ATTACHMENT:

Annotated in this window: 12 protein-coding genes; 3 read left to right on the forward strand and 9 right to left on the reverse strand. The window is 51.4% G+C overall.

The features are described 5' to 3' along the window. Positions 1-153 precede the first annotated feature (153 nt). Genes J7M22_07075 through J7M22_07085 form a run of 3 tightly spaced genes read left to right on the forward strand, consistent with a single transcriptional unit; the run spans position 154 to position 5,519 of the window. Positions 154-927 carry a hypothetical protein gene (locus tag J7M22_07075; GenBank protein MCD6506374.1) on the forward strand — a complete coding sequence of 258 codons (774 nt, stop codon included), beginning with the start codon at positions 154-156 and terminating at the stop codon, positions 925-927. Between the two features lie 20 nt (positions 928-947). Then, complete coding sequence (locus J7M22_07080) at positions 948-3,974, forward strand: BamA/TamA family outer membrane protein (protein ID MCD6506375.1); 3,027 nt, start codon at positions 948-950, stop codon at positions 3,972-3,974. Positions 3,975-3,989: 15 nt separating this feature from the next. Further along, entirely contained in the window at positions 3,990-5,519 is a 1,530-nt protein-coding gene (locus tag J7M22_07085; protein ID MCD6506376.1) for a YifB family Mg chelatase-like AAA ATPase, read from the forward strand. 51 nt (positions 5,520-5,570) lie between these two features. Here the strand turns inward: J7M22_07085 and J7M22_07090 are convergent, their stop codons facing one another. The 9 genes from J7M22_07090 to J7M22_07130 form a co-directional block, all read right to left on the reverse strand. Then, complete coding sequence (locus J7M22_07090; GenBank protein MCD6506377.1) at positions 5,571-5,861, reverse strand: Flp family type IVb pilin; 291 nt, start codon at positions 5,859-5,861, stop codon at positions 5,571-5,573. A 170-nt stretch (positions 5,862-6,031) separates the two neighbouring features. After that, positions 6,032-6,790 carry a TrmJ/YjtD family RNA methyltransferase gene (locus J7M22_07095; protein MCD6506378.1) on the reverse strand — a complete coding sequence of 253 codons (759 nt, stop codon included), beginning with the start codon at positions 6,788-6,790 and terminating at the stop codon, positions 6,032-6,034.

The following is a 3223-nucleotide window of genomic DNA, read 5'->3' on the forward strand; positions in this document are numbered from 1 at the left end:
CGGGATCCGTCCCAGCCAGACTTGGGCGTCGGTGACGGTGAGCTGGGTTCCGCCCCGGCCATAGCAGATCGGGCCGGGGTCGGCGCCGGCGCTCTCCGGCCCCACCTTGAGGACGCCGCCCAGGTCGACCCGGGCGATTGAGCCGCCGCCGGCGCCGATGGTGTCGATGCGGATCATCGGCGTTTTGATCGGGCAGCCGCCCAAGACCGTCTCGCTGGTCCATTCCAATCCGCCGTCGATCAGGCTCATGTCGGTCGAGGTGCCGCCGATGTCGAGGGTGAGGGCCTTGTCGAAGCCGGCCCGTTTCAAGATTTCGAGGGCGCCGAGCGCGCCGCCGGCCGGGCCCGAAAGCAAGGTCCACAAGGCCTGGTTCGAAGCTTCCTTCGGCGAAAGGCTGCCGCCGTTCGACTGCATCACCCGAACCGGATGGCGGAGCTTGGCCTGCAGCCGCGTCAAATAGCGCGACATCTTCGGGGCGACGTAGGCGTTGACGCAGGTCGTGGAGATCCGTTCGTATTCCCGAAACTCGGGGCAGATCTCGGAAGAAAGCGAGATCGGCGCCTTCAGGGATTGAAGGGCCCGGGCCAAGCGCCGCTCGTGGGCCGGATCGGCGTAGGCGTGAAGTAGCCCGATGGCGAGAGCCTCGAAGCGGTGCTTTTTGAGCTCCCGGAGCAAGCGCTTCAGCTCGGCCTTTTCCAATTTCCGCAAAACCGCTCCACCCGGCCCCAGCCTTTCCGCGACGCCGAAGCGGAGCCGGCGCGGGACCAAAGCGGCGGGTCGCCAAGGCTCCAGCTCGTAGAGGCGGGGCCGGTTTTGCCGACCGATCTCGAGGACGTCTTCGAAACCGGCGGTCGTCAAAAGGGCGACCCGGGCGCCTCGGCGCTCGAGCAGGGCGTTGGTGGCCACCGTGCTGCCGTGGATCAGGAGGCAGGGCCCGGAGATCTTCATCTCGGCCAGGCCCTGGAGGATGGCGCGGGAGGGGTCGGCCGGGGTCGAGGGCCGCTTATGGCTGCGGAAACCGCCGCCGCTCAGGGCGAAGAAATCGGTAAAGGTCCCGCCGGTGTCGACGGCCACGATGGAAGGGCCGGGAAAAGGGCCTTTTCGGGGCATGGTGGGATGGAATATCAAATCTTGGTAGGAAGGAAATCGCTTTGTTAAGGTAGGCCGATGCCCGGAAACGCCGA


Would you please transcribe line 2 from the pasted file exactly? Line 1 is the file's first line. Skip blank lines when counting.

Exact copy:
The features are described 5' to 3' along the window. Positions 1-153 precede the first annotated feature (153 nt). Genes J7M22_07075 through J7M22_07085 form a run of 3 tightly spaced genes read left to right on the forward strand, consistent with a single transcriptional unit; the run spans position 154 to position 5,519 of the window. Positions 154-927 carry a hypothetical protein gene (locus tag J7M22_07075; GenBank protein MCD6506374.1) on the forward strand — a complete coding sequence of 258 codons (774 nt, stop codon included), beginning with the start codon at positions 154-156 and terminating at the stop codon, positions 925-927. Between the two features lie 20 nt (positions 928-947). Then, complete coding sequence (locus J7M22_07080) at positions 948-3,974, forward strand: BamA/TamA family outer membrane protein (protein ID MCD6506375.1); 3,027 nt, start codon at positions 948-950, stop codon at positions 3,972-3,974. Positions 3,975-3,989: 15 nt separating this feature from the next. Further along, entirely contained in the window at positions 3,990-5,519 is a 1,530-nt protein-coding gene (locus tag J7M22_07085; protein ID MCD6506376.1) for a YifB family Mg chelatase-like AAA ATPase, read from the forward strand. 51 nt (positions 5,520-5,570) lie between these two features. Here the strand turns inward: J7M22_07085 and J7M22_07090 are convergent, their stop codons facing one another. The 9 genes from J7M22_07090 to J7M22_07130 form a co-directional block, all read right to left on the reverse strand. Then, complete coding sequence (locus J7M22_07090; GenBank protein MCD6506377.1) at positions 5,571-5,861, reverse strand: Flp family type IVb pilin; 291 nt, start codon at positions 5,859-5,861, stop codon at positions 5,571-5,573. A 170-nt stretch (positions 5,862-6,031) separates the two neighbouring features. After that, positions 6,032-6,790 carry a TrmJ/YjtD family RNA methyltransferase gene (locus J7M22_07095; protein MCD6506378.1) on the reverse strand — a complete coding sequence of 253 codons (759 nt, stop codon included), beginning with the start codon at positions 6,788-6,790 and terminating at the stop codon, positions 6,032-6,034.